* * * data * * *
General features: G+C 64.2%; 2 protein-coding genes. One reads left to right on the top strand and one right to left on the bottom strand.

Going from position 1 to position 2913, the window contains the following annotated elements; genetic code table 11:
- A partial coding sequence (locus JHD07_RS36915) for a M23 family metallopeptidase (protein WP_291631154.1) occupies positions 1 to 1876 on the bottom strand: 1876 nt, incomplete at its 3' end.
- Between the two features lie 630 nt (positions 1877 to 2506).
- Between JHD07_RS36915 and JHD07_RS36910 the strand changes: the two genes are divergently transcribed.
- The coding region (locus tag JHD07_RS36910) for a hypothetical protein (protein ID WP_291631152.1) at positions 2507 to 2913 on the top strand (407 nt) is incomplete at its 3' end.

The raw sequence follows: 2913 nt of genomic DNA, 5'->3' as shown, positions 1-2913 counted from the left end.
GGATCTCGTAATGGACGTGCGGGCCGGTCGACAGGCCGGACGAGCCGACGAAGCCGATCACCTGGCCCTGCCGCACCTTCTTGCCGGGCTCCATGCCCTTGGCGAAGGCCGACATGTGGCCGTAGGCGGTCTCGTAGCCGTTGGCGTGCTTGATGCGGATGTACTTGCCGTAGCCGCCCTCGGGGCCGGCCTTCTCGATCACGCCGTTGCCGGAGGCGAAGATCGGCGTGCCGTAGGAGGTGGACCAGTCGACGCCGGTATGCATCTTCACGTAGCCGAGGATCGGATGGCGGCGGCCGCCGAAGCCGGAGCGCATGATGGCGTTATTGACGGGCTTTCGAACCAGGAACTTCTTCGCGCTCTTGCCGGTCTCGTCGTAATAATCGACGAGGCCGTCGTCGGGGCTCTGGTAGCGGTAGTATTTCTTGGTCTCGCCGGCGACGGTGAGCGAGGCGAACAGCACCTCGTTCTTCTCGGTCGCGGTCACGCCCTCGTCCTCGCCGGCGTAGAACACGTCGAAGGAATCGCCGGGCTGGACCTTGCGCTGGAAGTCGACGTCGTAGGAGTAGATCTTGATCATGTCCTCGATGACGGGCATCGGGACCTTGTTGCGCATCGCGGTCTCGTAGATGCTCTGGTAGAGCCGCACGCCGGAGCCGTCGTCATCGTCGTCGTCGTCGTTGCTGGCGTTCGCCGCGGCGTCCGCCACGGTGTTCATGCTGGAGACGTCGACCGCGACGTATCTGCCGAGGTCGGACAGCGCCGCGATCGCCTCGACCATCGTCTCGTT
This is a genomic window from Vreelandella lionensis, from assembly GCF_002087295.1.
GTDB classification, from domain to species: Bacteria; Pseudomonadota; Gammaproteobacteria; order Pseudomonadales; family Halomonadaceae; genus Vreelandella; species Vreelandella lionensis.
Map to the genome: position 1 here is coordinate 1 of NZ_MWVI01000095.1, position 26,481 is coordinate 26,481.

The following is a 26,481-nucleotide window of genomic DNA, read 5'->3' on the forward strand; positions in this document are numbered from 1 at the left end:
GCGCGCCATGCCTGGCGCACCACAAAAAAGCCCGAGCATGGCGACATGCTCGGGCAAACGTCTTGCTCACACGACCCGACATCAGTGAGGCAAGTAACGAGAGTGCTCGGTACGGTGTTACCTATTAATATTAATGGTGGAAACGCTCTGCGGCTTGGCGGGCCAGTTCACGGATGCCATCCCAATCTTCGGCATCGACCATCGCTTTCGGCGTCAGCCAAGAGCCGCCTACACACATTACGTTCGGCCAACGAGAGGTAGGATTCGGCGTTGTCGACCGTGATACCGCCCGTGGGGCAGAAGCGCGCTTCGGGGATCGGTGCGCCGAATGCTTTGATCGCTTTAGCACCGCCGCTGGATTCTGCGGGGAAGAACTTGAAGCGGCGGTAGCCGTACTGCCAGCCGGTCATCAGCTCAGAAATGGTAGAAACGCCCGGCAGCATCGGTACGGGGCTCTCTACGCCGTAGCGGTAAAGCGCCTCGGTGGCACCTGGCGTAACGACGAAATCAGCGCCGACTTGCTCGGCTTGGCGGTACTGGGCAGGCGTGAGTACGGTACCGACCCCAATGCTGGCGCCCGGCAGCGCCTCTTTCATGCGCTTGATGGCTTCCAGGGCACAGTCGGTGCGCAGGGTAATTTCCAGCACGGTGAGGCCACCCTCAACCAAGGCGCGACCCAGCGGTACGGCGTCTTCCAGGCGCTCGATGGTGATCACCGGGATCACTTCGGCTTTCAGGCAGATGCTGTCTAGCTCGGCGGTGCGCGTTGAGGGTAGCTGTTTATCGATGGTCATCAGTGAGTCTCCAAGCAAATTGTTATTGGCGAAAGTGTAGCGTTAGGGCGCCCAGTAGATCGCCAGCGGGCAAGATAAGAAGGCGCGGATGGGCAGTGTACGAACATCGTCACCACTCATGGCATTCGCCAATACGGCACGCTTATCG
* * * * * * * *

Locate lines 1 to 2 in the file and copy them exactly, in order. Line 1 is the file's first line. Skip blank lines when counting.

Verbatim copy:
General features: G+C 64.2%; 2 protein-coding genes. One reads left to right on the top strand and one right to left on the bottom strand.

Going from position 1 to position 2913, the window contains the following annotated elements; genetic code table 11: